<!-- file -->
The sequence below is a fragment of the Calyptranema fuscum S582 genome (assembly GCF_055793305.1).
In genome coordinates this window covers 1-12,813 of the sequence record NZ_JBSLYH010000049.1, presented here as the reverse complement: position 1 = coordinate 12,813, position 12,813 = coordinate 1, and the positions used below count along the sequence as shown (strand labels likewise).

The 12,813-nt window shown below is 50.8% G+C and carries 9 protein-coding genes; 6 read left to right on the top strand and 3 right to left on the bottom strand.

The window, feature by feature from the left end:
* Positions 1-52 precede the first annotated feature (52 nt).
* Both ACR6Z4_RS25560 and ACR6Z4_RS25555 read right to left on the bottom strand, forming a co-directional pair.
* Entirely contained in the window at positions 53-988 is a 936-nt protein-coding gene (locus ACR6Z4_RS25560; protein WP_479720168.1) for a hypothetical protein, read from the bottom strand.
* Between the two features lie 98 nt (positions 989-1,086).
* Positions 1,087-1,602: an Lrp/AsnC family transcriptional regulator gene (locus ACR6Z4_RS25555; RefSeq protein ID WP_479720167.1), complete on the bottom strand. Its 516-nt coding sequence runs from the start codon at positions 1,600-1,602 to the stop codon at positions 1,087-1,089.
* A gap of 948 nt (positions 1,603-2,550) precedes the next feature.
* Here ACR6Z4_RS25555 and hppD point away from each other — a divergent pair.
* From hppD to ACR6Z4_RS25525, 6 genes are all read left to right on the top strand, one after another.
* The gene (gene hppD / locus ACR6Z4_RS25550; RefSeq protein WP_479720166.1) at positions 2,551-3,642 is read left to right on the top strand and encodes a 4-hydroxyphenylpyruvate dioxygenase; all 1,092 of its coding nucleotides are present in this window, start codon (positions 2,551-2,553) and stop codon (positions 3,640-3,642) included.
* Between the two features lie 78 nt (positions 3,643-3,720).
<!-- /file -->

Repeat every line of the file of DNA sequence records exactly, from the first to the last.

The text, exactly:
The sequence below is a fragment of the Calyptranema fuscum S582 genome (assembly GCF_055793305.1).
In genome coordinates this window covers 1-12,813 of the sequence record NZ_JBSLYH010000049.1, presented here as the reverse complement: position 1 = coordinate 12,813, position 12,813 = coordinate 1, and the positions used below count along the sequence as shown (strand labels likewise).

The 12,813-nt window shown below is 50.8% G+C and carries 9 protein-coding genes; 6 read left to right on the top strand and 3 right to left on the bottom strand.

The window, feature by feature from the left end:
* Positions 1-52 precede the first annotated feature (52 nt).
* Both ACR6Z4_RS25560 and ACR6Z4_RS25555 read right to left on the bottom strand, forming a co-directional pair.
* Entirely contained in the window at positions 53-988 is a 936-nt protein-coding gene (locus ACR6Z4_RS25560; protein WP_479720168.1) for a hypothetical protein, read from the bottom strand.
* Between the two features lie 98 nt (positions 989-1,086).
* Positions 1,087-1,602: an Lrp/AsnC family transcriptional regulator gene (locus ACR6Z4_RS25555; RefSeq protein ID WP_479720167.1), complete on the bottom strand. Its 516-nt coding sequence runs from the start codon at positions 1,600-1,602 to the stop codon at positions 1,087-1,089.
* A gap of 948 nt (positions 1,603-2,550) precedes the next feature.
* Here ACR6Z4_RS25555 and hppD point away from each other — a divergent pair.
* From hppD to ACR6Z4_RS25525, 6 genes are all read left to right on the top strand, one after another.
* The gene (gene hppD / locus ACR6Z4_RS25550; RefSeq protein WP_479720166.1) at positions 2,551-3,642 is read left to right on the top strand and encodes a 4-hydroxyphenylpyruvate dioxygenase; all 1,092 of its coding nucleotides are present in this window, start codon (positions 2,551-2,553) and stop codon (positions 3,640-3,642) included.
* Between the two features lie 78 nt (positions 3,643-3,720).